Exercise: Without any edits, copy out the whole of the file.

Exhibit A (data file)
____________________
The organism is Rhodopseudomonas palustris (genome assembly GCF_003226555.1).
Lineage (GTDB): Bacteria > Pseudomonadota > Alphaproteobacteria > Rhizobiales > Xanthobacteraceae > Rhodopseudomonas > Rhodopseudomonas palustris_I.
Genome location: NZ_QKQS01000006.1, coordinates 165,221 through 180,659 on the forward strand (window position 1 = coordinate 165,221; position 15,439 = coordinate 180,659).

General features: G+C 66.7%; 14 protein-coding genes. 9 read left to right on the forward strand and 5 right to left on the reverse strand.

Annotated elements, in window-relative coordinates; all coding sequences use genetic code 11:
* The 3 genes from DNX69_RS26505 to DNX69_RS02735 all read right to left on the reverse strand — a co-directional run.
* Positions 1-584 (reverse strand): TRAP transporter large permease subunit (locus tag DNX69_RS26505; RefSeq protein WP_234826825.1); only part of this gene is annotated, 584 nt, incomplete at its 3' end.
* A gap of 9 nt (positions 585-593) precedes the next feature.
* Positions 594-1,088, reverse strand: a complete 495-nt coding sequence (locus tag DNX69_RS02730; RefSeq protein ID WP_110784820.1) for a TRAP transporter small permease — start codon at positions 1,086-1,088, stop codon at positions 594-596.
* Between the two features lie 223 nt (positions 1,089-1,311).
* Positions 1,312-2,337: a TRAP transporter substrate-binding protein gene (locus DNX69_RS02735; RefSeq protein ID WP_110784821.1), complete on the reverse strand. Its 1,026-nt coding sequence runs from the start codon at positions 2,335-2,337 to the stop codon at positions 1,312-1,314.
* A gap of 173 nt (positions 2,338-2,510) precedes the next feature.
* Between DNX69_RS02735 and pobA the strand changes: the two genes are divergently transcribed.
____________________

The organism is Rhodopseudomonas palustris (genome assembly GCF_003226555.1).
Lineage (GTDB): Bacteria > Pseudomonadota > Alphaproteobacteria > Rhizobiales > Xanthobacteraceae > Rhodopseudomonas > Rhodopseudomonas palustris_I.
Genome location: NZ_QKQS01000006.1, coordinates 165,221 through 180,659 on the forward strand (window position 1 = coordinate 165,221; position 15,439 = coordinate 180,659).

General features: G+C 66.7%; 14 protein-coding genes. 9 read left to right on the forward strand and 5 right to left on the reverse strand.

Annotated elements, in window-relative coordinates; all coding sequences use genetic code 11:
* The 3 genes from DNX69_RS26505 to DNX69_RS02735 all read right to left on the reverse strand — a co-directional run.
* Positions 1-584 (reverse strand): TRAP transporter large permease subunit (locus tag DNX69_RS26505; RefSeq protein WP_234826825.1); only part of this gene is annotated, 584 nt, incomplete at its 3' end.
* A gap of 9 nt (positions 585-593) precedes the next feature.
* Positions 594-1,088, reverse strand: a complete 495-nt coding sequence (locus tag DNX69_RS02730; RefSeq protein ID WP_110784820.1) for a TRAP transporter small permease — start codon at positions 1,086-1,088, stop codon at positions 594-596.
* Between the two features lie 223 nt (positions 1,089-1,311).
* Positions 1,312-2,337: a TRAP transporter substrate-binding protein gene (locus DNX69_RS02735; RefSeq protein ID WP_110784821.1), complete on the reverse strand. Its 1,026-nt coding sequence runs from the start codon at positions 2,335-2,337 to the stop codon at positions 1,312-1,314.
* A gap of 173 nt (positions 2,338-2,510) precedes the next feature.
* Between DNX69_RS02735 and pobA the strand changes: the two genes are divergently transcribed.